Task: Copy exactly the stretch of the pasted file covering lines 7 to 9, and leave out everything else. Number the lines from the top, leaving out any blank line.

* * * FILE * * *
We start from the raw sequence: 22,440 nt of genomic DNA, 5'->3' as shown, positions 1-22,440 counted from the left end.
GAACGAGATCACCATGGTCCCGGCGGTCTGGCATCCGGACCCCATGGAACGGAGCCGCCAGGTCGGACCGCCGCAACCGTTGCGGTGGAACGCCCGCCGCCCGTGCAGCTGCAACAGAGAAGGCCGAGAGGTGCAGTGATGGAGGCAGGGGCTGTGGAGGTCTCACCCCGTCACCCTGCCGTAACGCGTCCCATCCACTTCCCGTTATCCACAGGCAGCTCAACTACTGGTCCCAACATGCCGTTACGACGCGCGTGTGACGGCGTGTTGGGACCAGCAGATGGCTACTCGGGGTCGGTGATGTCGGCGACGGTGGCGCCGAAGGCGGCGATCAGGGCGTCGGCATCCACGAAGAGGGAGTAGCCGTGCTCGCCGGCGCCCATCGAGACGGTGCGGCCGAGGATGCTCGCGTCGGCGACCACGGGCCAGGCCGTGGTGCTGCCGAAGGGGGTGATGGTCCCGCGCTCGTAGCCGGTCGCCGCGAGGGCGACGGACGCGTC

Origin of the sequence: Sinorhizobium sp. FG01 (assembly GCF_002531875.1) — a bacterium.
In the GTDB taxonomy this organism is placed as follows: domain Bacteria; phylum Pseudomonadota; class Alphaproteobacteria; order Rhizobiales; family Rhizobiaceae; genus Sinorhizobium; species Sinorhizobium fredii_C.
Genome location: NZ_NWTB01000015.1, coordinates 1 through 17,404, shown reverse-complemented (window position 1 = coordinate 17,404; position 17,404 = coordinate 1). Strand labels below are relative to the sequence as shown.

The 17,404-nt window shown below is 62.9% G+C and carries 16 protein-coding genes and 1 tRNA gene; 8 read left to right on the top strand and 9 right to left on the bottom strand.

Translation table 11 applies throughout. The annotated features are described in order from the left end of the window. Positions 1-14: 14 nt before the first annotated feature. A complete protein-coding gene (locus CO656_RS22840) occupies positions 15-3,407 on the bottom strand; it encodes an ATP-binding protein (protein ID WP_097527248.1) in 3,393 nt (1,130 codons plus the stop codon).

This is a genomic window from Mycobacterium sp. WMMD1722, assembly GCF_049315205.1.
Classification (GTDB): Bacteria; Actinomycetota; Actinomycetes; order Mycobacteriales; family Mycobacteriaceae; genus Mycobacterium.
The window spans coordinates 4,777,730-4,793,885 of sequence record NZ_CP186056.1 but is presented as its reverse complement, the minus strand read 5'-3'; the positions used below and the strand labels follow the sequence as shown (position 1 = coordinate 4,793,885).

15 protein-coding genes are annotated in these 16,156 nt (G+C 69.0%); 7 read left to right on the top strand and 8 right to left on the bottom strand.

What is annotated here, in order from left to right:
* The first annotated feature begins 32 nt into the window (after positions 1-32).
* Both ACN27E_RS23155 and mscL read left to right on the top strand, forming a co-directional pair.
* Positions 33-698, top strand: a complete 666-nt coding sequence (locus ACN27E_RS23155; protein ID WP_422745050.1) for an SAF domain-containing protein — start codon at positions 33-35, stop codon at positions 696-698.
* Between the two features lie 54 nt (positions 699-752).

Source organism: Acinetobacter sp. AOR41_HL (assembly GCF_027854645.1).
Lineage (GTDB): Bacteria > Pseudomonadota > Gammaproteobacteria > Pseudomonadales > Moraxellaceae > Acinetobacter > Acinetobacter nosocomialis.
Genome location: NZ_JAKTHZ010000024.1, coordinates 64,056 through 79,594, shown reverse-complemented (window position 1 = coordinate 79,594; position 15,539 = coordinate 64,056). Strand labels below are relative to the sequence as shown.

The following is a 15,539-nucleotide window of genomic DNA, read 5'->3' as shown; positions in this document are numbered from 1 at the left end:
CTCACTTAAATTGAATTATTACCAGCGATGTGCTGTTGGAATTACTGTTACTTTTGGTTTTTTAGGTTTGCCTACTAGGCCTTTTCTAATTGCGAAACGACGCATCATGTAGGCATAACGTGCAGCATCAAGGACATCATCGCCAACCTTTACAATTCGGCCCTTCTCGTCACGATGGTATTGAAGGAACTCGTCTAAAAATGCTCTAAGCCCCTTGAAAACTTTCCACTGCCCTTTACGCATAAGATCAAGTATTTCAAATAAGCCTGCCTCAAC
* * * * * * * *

Translation table 11 applies throughout. The annotated features are described in order from the left end of the window. Positions 1-14: 14 nt before the first annotated feature. A complete protein-coding gene (locus CO656_RS22840) occupies positions 15-3,407 on the bottom strand; it encodes an ATP-binding protein (protein ID WP_097527248.1) in 3,393 nt (1,130 codons plus the stop codon).

This is a genomic window from Mycobacterium sp. WMMD1722, assembly GCF_049315205.1.
Classification (GTDB): Bacteria; Actinomycetota; Actinomycetes; order Mycobacteriales; family Mycobacteriaceae; genus Mycobacterium.